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Montgomeryshire’s MP and AM support growth deal bid to restore canal

Montgomeryshire’s MP Craig Williams and Assembly Member Russell George have pledged their full support for the restoration of the Montgomery Canal.

The Conservative politicians are backing a bid by the Montgomery Canal Partnership for the canal restoration to be included in the projects supported by the Mid Wales Growth Deal.

The Conservative Government has pledged an initial £55 million for the Growth Deal and it’s hoped the Welsh Government will match that amount.

Mr Williams and Mr George discussed the canal restoration at a positive meeting in Welshpool on Friday with Montgomery Canal Partnership chair John Dodwell and Montgomery Waterway Restoration Trust chair Michael Limbrey.

Mr Williams pledged to arrange a meeting with Welsh Secretary Simon Hart andParliamentary Under-Secretary of State for Wales David Davies in London and to sponsor a Westminster debate about the canal restoration.

He and Mr George will also liaise with Powys and Ceredigion County Councils about progress with the Growth Deal.

“I was delighted to mention the Montgomery Canal in my maiden speech in the House as a top priority for me as MP,” he said. “I am coming late to the battle, as so much hard work has been done, but I am determined to ensure that the canal reaches Newtown.”

Mr George also pledged to arrange an event and debate at the Senedd to make fellow AMs aware of the importance of the canal restoration to tourism and the economy of Montgomeryshire.

“Tourism is such an important part of the Mid Wales economy and it’s crucial to realise the ambition of restoring the Montgomery Canal,” he said. “I shall continue to champion the restoration.”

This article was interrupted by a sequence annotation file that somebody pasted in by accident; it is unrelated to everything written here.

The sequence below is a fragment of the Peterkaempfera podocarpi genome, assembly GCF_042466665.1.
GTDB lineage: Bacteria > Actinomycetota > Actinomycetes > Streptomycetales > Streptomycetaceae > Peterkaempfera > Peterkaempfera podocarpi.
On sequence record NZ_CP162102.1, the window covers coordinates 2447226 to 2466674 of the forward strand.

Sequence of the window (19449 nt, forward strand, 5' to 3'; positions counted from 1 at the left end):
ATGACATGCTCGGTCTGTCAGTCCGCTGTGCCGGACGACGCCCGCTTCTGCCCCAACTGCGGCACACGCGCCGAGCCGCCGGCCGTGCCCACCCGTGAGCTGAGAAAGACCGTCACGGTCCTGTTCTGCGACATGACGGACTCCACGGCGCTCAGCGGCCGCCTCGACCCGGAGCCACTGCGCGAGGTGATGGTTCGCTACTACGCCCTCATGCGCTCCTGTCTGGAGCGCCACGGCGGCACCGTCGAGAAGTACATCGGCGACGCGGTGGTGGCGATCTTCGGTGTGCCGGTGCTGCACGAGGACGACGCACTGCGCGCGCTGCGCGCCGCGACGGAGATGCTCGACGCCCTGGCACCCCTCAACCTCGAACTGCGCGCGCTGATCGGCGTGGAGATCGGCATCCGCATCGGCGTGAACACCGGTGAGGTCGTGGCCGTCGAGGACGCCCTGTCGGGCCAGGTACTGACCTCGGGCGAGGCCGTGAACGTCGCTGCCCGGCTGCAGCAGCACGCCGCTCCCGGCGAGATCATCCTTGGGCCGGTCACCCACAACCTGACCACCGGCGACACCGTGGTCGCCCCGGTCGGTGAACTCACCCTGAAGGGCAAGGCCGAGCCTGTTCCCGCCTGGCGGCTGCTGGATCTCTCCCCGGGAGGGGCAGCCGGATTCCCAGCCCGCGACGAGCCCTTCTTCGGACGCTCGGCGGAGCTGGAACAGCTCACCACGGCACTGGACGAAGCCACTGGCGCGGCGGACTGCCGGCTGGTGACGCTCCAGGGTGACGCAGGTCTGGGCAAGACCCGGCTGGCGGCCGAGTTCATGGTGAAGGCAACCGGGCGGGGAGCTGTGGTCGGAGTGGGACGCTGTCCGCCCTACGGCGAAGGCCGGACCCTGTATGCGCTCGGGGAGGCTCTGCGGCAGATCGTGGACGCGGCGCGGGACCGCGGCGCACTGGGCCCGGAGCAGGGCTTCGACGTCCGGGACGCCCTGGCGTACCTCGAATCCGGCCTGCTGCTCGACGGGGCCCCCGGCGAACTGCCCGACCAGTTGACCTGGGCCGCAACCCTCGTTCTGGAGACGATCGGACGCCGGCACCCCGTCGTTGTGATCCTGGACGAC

Mr Dodwell estimated that restoring the canal to Newtown would generate an annual visitor spend of £5 million, create 128 full-time jobs and be a catalyst for the regeneration of the Upper Severn Valley corridor.

The estimated cost of the remaining restoration work in Shropshire is £15m using contractors or £5m using volunteers. In Wales, the restoration to Welshpool would cost £24m with contractors or between £8-10m with volunteers.

More than half of canal’s 35 miles have been restored and this year marks the 40thanniversary of the opening of the Prince of Wales section outside Welshpool.

Mr Dodwell said it was hoped to complete the restoration to the town within 10 years before moving on the fourth phase from Garthmyl to Newtown.

He thanked both politicians for their enthusiastic support and advice. “The series of positive meetings we have held with elected representatives and partner organisations this week has given fresh impetus to the campaign to restore the Montgomery Canal,” he said.